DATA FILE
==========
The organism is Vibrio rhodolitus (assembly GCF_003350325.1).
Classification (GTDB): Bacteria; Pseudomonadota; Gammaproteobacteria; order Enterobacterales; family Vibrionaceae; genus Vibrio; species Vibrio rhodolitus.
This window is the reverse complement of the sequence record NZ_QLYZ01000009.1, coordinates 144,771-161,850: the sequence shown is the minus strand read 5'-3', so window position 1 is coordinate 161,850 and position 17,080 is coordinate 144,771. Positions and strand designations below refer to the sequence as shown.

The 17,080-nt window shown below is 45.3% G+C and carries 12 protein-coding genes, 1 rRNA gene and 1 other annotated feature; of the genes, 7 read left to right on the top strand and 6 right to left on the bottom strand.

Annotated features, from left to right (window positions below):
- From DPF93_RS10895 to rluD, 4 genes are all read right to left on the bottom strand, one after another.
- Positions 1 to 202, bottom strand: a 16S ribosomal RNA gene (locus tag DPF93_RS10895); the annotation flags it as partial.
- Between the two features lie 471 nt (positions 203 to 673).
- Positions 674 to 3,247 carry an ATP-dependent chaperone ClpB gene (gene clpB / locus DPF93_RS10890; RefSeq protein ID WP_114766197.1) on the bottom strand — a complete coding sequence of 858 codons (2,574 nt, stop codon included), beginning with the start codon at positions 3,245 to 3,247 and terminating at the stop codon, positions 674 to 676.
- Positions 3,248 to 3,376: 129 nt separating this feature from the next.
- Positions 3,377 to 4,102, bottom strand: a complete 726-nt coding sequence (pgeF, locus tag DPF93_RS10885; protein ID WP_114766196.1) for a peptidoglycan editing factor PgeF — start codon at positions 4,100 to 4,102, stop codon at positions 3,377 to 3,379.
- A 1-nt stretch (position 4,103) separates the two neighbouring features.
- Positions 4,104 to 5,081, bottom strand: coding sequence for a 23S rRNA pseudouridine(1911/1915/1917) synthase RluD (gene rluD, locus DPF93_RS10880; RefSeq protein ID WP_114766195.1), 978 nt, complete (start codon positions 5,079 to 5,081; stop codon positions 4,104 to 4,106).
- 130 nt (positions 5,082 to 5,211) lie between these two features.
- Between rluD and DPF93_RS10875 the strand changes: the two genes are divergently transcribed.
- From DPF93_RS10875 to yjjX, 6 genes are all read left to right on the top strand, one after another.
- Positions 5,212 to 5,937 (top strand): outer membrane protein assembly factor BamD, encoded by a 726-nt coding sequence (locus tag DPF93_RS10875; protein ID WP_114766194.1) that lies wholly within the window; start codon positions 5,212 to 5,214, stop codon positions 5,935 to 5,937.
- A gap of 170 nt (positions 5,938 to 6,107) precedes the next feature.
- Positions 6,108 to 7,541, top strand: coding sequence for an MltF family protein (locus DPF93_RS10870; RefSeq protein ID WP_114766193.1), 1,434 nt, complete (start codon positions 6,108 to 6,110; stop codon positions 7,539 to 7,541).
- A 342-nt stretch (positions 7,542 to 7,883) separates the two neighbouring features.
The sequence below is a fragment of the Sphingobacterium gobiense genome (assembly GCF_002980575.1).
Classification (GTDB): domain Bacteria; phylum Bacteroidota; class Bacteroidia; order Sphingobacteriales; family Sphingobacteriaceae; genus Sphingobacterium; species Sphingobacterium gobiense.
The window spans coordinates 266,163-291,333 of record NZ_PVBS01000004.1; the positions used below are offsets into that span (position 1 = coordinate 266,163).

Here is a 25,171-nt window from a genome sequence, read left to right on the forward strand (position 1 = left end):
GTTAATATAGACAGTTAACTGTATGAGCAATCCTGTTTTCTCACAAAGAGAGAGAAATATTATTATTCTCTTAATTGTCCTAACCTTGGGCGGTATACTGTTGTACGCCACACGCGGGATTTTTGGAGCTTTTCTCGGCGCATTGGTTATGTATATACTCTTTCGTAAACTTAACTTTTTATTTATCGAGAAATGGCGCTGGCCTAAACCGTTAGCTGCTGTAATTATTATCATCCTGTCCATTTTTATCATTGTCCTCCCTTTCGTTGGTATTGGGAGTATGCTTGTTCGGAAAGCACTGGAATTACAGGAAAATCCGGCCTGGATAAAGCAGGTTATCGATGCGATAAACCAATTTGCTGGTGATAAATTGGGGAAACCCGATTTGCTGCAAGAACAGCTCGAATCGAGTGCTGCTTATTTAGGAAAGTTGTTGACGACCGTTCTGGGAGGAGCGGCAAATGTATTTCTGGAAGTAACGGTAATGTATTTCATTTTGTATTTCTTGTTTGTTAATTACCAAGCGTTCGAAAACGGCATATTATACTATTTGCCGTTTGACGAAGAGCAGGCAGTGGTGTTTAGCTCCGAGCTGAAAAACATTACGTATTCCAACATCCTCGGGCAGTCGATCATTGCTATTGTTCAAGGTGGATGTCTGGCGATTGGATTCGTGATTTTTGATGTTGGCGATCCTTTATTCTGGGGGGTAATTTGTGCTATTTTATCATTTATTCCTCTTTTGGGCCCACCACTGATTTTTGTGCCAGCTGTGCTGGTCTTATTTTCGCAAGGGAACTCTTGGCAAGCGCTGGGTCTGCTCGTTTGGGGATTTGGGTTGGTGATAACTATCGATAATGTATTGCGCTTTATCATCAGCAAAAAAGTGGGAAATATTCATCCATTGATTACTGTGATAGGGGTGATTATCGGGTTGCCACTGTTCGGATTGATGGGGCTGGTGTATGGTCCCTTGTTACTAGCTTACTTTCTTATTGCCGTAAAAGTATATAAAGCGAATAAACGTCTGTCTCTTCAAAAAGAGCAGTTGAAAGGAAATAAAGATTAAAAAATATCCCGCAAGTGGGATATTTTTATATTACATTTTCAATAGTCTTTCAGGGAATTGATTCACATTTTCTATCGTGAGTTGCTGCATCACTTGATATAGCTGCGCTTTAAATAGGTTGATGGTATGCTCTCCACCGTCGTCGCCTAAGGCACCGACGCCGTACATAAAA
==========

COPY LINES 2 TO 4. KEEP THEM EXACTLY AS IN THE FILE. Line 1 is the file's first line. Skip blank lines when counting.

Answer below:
Classification (GTDB): Bacteria; Pseudomonadota; Gammaproteobacteria; order Enterobacterales; family Vibrionaceae; genus Vibrio; species Vibrio rhodolitus.
This window is the reverse complement of the sequence record NZ_QLYZ01000009.1, coordinates 144,771-161,850: the sequence shown is the minus strand read 5'-3', so window position 1 is coordinate 161,850 and position 17,080 is coordinate 144,771. Positions and strand designations below refer to the sequence as shown.

The 17,080-nt window shown below is 45.3% G+C and carries 12 protein-coding genes, 1 rRNA gene and 1 other annotated feature; of the genes, 7 read left to right on the top strand and 6 right to left on the bottom strand.